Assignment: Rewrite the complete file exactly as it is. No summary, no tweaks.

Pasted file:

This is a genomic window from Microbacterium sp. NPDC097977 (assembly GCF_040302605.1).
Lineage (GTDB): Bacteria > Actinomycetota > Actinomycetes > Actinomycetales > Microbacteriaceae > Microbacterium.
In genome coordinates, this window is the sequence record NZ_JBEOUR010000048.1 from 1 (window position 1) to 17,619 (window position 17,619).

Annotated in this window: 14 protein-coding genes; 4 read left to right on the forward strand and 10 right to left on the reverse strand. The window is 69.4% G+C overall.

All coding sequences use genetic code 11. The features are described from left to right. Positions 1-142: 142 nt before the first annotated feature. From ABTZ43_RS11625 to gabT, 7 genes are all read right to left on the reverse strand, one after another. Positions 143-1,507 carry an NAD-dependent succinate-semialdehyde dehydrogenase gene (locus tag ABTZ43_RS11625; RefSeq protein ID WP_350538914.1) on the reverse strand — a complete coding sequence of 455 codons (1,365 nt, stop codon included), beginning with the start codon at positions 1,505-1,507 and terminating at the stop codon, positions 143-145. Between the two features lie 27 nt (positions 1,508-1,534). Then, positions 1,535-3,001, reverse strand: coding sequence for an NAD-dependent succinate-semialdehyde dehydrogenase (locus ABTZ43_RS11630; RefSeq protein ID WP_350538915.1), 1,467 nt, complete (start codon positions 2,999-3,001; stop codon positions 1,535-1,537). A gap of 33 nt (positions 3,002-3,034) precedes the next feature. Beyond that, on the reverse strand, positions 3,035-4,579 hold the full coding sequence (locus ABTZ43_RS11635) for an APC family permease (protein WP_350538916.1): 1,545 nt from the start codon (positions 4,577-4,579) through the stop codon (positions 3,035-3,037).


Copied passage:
This is a genomic window from Microbacterium sp. NPDC097977 (assembly GCF_040302605.1).
Lineage (GTDB): Bacteria > Actinomycetota > Actinomycetes > Actinomycetales > Microbacteriaceae > Microbacterium.
In genome coordinates, this window is the sequence record NZ_JBEOUR010000048.1 from 1 (window position 1) to 17,619 (window position 17,619).

Annotated in this window: 14 protein-coding genes; 4 read left to right on the forward strand and 10 right to left on the reverse strand. The window is 69.4% G+C overall.

All coding sequences use genetic code 11. The features are described from left to right. Positions 1-142: 142 nt before the first annotated feature. From ABTZ43_RS11625 to gabT, 7 genes are all read right to left on the reverse strand, one after another. Positions 143-1,507 carry an NAD-dependent succinate-semialdehyde dehydrogenase gene (locus tag ABTZ43_RS11625; RefSeq protein ID WP_350538914.1) on the reverse strand — a complete coding sequence of 455 codons (1,365 nt, stop codon included), beginning with the start codon at positions 1,505-1,507 and terminating at the stop codon, positions 143-145. Between the two features lie 27 nt (positions 1,508-1,534). Then, positions 1,535-3,001, reverse strand: coding sequence for an NAD-dependent succinate-semialdehyde dehydrogenase (locus ABTZ43_RS11630; RefSeq protein ID WP_350538915.1), 1,467 nt, complete (start codon positions 2,999-3,001; stop codon positions 1,535-1,537). A gap of 33 nt (positions 3,002-3,034) precedes the next feature. Beyond that, on the reverse strand, positions 3,035-4,579 hold the full coding sequence (locus ABTZ43_RS11635) for an APC family permease (protein WP_350538916.1): 1,545 nt from the start codon (positions 4,577-4,579) through the stop codon (positions 3,035-3,037).